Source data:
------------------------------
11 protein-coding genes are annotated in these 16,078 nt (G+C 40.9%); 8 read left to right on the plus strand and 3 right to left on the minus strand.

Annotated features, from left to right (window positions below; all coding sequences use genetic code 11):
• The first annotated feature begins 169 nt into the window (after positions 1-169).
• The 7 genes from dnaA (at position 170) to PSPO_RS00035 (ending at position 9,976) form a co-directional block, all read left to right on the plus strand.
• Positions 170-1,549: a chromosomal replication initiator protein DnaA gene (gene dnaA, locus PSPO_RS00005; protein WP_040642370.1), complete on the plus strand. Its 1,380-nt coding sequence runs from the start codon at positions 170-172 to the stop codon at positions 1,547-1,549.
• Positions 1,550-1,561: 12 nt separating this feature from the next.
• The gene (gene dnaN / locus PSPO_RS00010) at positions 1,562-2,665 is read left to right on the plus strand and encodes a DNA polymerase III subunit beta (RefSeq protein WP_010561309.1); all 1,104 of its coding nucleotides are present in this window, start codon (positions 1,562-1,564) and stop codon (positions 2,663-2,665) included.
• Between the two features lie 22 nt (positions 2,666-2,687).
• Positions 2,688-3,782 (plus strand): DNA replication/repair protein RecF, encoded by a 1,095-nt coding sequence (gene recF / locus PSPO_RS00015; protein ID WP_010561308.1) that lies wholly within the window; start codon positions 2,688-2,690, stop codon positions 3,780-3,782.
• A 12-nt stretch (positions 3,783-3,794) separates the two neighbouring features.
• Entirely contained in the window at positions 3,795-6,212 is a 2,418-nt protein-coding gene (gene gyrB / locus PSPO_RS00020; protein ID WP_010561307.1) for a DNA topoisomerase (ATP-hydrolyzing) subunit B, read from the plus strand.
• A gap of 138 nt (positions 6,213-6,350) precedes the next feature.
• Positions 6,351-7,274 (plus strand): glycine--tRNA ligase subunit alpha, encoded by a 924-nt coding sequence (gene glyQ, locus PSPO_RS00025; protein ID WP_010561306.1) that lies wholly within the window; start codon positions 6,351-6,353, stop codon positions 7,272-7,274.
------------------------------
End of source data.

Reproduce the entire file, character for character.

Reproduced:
11 protein-coding genes are annotated in these 16,078 nt (G+C 40.9%); 8 read left to right on the plus strand and 3 right to left on the minus strand.

Annotated features, from left to right (window positions below; all coding sequences use genetic code 11):
• The first annotated feature begins 169 nt into the window (after positions 1-169).
• The 7 genes from dnaA (at position 170) to PSPO_RS00035 (ending at position 9,976) form a co-directional block, all read left to right on the plus strand.
• Positions 170-1,549: a chromosomal replication initiator protein DnaA gene (gene dnaA, locus PSPO_RS00005; protein WP_040642370.1), complete on the plus strand. Its 1,380-nt coding sequence runs from the start codon at positions 170-172 to the stop codon at positions 1,547-1,549.
• Positions 1,550-1,561: 12 nt separating this feature from the next.
• The gene (gene dnaN / locus PSPO_RS00010) at positions 1,562-2,665 is read left to right on the plus strand and encodes a DNA polymerase III subunit beta (RefSeq protein WP_010561309.1); all 1,104 of its coding nucleotides are present in this window, start codon (positions 1,562-1,564) and stop codon (positions 2,663-2,665) included.
• Between the two features lie 22 nt (positions 2,666-2,687).
• Positions 2,688-3,782 (plus strand): DNA replication/repair protein RecF, encoded by a 1,095-nt coding sequence (gene recF / locus PSPO_RS00015; protein ID WP_010561308.1) that lies wholly within the window; start codon positions 2,688-2,690, stop codon positions 3,780-3,782.
• A 12-nt stretch (positions 3,783-3,794) separates the two neighbouring features.
• Entirely contained in the window at positions 3,795-6,212 is a 2,418-nt protein-coding gene (gene gyrB / locus PSPO_RS00020; protein ID WP_010561307.1) for a DNA topoisomerase (ATP-hydrolyzing) subunit B, read from the plus strand.
• A gap of 138 nt (positions 6,213-6,350) precedes the next feature.
• Positions 6,351-7,274 (plus strand): glycine--tRNA ligase subunit alpha, encoded by a 924-nt coding sequence (gene glyQ, locus PSPO_RS00025; protein ID WP_010561306.1) that lies wholly within the window; start codon positions 6,351-6,353, stop codon positions 7,272-7,274.